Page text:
Healthcare providers and hospital administrators everywhere bare the crushing weight of medical bad debt. And if your practice has been around for longer than several months, you have direct experience with the revenue loss that results from it.
Up until recently, medical debt policy as it relates to credit bureau reporting has greatly discouraged patients from allowing medical bills to go unpaid. But, as you may have heard, there are sweeping changes on the horizon that could negatively impact your practice.
In this article, we’ll outline each of the changes to come and inform you of how they could affect your medical practice’s bottom line. We’ll then share tips on how to position your practice for success despite the new policy updates.
Current Medical Debt Policy
To start, we’d like to remind you of the most significant aspects of the current medical debt policy to provide you with a means of comparison. Under the current policy, here are the rules:
- Medical debts lower than $500 may appear on consumer credit reports.
- Medical debts may be reported on a consumer’s credit file after as little as 6 months.
- Medical debts paid after 180 days may stay on the consumer’s credit report for up to 7 years.
A Rundown on Credit Bureau Reporting Changes
All credit reporting agencies (Equifax, Experian, and Transunion) will be implementing extreme reporting changes to make credit reporting fairer for Americans and help alleviate the woes of unpaid medical debt. Being that millions of families carry thousands of dollars in medical debt, this legislation is poised to change the debt collection and reporting landscape in huge ways. In this section, we’d like to give you an in-depth rundown of what you can expect. Soon, you’ll realize that these changes benefit the consumer over medical entities.
Change 1: Time Period Before Credit Report Consequences
For years, creditors had to wait at least 6 months before reporting unpaid debt to credit bureaus. The new policy will double that time period, giving consumers a whole year to pay their outstanding debts before dealing with the threat of negative credit implications.
With this policy in full force, consumers won’t have to scramble as much to pay their debts – they’ll have an entire year to make payment arrangements and allocate funds to the creditor.
Change 2: Debt Amounts You Can Report
For quite some time, bad debt amounting to less than $500 would show up on consumer credit reports. But that won’t be the case after the new policy is in effect. Following its enactment, medical debts less than $500 will not show up on credit reports. This rule, in essence, excludes medical debts over $500, which account for at least 80% of reported debts (according to a Salary Finance poll conducted in 2020).
Change 3: Paid Debt Reporting
The 7-year rule is one that most consumers dread. It stipulates that if a medical debt is paid off after 180 days, the debt will remain on their credit file for up to 7 years. This rule is going away. Under the new rule, once a debt is paid, it will be dropped from the consumer’s credit report, even if it’s been longer than 180 days.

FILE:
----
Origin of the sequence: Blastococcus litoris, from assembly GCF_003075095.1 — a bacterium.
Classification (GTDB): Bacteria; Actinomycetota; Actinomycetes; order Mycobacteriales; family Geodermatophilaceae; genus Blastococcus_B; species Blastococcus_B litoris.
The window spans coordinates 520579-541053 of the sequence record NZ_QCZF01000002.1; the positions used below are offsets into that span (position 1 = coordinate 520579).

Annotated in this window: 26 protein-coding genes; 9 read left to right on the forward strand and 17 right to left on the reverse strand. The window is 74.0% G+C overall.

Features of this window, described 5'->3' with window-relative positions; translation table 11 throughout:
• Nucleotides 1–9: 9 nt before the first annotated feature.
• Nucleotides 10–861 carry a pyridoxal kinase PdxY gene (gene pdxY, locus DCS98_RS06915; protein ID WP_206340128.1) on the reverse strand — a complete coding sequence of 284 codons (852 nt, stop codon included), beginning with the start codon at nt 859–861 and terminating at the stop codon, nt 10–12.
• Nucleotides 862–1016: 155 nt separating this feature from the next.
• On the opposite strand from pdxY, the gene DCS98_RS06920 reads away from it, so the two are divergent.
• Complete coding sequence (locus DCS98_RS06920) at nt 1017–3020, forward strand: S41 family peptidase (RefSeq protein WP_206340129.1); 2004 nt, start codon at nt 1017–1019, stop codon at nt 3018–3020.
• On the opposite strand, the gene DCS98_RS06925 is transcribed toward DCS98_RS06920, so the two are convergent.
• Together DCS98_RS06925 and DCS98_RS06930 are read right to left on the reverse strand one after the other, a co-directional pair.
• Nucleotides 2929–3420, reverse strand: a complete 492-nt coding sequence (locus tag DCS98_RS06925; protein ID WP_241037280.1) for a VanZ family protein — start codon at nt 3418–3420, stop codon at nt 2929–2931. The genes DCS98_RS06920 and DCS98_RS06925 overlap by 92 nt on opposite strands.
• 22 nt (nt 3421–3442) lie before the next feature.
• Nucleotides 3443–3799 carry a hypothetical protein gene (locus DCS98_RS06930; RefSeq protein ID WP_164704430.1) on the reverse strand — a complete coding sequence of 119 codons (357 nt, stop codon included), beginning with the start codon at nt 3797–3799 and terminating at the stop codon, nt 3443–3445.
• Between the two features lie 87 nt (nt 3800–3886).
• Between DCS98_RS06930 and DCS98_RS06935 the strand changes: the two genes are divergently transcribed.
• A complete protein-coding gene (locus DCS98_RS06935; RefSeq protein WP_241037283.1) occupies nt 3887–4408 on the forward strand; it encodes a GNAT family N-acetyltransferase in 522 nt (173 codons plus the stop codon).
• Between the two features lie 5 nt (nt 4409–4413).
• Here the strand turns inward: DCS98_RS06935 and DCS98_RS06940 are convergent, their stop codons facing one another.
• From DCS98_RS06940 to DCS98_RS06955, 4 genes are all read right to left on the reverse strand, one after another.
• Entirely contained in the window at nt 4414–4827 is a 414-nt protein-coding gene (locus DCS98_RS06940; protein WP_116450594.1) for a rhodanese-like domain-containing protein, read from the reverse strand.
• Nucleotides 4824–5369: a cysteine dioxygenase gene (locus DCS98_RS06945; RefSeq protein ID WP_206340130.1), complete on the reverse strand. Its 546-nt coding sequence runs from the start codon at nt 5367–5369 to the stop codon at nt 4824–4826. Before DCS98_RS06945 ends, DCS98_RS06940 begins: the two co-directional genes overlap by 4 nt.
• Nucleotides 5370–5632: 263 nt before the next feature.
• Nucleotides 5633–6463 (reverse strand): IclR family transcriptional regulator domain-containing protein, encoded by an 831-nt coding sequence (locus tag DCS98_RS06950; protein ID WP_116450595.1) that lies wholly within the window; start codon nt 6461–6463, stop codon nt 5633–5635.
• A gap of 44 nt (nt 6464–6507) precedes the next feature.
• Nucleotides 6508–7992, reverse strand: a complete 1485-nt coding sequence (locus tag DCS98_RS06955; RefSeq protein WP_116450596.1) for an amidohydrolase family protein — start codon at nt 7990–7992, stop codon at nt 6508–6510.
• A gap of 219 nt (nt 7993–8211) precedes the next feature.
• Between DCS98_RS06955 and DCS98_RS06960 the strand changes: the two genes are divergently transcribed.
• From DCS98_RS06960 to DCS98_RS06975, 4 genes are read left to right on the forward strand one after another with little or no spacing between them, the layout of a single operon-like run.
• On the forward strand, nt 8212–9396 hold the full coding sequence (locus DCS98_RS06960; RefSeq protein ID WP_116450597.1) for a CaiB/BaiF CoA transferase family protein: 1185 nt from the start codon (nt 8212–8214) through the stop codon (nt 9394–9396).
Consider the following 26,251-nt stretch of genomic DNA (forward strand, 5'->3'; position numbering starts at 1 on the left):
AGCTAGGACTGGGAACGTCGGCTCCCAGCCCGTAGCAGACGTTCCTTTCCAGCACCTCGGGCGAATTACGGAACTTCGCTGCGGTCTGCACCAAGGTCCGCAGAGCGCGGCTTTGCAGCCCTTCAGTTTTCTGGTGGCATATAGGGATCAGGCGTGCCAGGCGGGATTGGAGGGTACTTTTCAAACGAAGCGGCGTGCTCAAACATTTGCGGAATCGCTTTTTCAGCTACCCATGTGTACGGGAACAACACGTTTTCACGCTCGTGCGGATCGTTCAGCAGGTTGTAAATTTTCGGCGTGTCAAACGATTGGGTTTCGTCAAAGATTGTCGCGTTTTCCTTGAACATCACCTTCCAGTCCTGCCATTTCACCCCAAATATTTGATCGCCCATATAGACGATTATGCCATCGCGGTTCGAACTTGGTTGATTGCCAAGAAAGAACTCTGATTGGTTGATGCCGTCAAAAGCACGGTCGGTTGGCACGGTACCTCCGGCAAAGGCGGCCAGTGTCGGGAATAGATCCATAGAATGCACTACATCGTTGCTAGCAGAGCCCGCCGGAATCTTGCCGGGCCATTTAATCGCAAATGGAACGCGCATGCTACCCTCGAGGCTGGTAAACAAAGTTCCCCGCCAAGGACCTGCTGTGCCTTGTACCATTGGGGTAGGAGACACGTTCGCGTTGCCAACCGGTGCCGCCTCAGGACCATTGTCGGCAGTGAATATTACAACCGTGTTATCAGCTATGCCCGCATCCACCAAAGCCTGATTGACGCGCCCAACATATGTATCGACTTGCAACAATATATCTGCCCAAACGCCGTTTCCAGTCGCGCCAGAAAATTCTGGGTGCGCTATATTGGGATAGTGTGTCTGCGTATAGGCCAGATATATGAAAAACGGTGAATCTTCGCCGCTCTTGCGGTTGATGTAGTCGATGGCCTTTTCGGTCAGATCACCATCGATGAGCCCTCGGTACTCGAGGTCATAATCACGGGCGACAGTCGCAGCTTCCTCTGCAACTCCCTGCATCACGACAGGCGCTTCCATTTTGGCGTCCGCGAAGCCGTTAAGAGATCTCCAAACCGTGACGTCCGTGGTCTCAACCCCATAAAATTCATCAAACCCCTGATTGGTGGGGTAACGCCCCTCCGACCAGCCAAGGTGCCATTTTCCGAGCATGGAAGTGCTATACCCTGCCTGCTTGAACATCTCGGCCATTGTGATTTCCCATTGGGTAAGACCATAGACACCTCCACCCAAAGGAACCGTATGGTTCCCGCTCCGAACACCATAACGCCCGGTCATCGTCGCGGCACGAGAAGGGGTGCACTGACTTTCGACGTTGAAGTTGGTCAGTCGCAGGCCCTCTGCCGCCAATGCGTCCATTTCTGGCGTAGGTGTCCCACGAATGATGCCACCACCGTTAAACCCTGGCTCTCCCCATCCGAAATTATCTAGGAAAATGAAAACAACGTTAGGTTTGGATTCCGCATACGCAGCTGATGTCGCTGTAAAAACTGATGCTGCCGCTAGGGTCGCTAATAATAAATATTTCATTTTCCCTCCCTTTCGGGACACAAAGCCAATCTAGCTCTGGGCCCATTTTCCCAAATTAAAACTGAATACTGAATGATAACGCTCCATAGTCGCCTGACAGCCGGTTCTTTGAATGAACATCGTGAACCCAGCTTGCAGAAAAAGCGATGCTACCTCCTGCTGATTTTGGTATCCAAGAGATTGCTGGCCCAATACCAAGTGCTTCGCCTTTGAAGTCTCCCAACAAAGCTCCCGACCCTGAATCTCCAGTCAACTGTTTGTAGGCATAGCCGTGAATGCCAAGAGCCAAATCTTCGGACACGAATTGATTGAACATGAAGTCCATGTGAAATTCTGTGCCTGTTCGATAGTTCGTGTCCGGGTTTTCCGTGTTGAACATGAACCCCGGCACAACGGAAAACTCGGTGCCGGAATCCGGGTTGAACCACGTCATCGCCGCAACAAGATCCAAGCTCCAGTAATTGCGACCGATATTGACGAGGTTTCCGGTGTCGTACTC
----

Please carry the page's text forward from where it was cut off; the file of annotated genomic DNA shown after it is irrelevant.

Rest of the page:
When Will the Changes Be Effective?
Starting July 1, 2022, two of the three changes mentioned above will go into effect, and they include:
- The provision that gives consumers a year to pay off a debt before it can be included on their credit report.
- The provision that prevents paid medical debt from appearing on credit reports.
In 2023, the rule excluding debts less than $500 from credit reports will take effect.
How the Medical Debt Reporting Changes Will Affect Medical Facilities
As a result of the upcoming policy reforms, consequences for unpaid debts will be considerably more relaxed. This will inevitably cause patients to relax when it comes to paying their outstanding bills. And since there won’t be any rush to keep unpaid medical bills from staining their credit report for seven years, some will ignore their bills indefinitely.
So, it’s reasonable to predict that medical facilities will be sitting on an even higher pile of unpaid debts in the future. This will lead to diminished cash flow. In addition, back-office staff may need to find new, more creative ways to promptly secure payments from patients.
How to Prepare for Medical Bad Debt Challenges
Preparing for medical bad debt challenges won’t be a one-size-fits-all solution for every medical practice, but it may include any of the following steps:
- Review your practice’s debt collection practices and see if there are any areas of opportunity. For instance, if it takes too long for your office to send out statements or follow up with patients about outstanding debts, this is something to look into.
- Take a deeper look at the upcoming policy updates and ensure that your compliance staff knows the new rules. Stay up to date by regularly checking credit bureau newsrooms (Equifax, TransUnion, and Experian). Encourage staff to plan out any necessary process updates so that your medical practice will be ready when the policy changes take effect.
- Get in touch with a medical AR vendor that focuses on compliance and stays on top of evolving regulations. But that’s not all – you need one that utilizes effective, tried-and-tested collections tactics to secure outstanding payments. A seasoned vendor with decades of experience and over $1 billion in recovered funds is bound to provide exceptional results. The quicker you collect outstanding debts from your patients, the better.
We encourage you to seek out more information about the medical debt reporting updates and take steps to prepare for them sooner rather than later. With the correct information and help from medical AR experts, your practice will thrive following the anticipated policy changes.